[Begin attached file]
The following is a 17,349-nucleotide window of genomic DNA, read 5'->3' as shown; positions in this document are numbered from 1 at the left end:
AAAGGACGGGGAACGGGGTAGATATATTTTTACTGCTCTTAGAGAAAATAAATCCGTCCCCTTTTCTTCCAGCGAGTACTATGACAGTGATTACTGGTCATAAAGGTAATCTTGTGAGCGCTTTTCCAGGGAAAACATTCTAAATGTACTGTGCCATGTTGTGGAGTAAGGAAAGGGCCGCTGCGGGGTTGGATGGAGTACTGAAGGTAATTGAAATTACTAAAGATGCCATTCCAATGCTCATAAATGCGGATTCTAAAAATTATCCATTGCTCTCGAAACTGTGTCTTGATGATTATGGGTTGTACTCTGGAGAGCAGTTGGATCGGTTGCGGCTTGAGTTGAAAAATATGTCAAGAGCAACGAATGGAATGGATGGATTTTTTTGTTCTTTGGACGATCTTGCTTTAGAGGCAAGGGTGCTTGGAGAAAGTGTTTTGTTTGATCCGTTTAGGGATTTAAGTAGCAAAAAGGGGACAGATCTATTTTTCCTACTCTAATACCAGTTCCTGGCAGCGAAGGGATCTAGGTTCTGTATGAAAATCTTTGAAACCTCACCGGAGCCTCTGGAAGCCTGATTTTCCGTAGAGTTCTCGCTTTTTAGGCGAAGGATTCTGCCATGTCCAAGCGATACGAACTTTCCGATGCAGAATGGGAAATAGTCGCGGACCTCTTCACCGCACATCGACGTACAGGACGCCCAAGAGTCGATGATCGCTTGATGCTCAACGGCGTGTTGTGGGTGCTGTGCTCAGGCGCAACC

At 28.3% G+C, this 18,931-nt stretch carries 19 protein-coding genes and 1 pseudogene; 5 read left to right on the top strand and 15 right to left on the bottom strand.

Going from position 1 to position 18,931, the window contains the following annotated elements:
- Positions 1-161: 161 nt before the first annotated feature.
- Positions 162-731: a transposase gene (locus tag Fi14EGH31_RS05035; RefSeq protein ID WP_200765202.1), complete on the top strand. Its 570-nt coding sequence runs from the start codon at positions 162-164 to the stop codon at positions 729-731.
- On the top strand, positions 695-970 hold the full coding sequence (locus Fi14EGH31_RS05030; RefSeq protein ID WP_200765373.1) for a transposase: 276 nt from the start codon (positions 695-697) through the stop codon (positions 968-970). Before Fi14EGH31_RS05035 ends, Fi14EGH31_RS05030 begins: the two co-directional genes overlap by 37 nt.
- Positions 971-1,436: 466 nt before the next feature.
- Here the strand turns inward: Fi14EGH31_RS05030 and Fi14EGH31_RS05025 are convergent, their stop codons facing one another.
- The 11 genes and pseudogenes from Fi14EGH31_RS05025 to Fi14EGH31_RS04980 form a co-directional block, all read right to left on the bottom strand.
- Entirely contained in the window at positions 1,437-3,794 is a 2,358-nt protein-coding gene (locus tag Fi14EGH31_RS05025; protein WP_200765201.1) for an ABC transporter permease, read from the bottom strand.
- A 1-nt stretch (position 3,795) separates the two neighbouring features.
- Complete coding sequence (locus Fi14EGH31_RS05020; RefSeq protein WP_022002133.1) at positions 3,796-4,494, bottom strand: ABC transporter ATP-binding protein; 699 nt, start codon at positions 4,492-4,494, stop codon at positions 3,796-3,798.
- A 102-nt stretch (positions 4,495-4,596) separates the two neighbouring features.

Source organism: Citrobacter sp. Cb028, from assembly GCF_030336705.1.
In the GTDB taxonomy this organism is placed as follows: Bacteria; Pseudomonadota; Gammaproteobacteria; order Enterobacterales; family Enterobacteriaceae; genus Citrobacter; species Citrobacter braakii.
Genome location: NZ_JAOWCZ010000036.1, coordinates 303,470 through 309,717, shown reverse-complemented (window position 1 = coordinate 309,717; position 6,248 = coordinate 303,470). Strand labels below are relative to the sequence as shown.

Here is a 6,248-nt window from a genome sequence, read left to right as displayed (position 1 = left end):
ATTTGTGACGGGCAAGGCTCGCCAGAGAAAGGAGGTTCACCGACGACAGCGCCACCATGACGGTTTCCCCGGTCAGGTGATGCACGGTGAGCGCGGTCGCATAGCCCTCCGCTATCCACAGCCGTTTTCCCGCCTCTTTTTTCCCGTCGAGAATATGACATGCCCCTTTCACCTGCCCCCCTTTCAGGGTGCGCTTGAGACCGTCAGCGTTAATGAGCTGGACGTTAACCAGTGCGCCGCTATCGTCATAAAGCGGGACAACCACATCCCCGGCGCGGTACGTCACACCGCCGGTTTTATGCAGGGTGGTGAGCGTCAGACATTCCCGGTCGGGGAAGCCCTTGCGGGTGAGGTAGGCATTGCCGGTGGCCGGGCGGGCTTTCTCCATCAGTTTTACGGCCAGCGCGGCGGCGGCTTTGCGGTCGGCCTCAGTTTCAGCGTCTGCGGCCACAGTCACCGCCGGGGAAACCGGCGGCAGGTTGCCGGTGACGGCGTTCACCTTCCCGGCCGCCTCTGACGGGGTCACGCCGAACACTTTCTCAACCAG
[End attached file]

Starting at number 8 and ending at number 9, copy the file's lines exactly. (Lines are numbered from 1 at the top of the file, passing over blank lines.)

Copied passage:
- Positions 971-1,436: 466 nt before the next feature.
- Here the strand turns inward: Fi14EGH31_RS05030 and Fi14EGH31_RS05025 are convergent, their stop codons facing one another.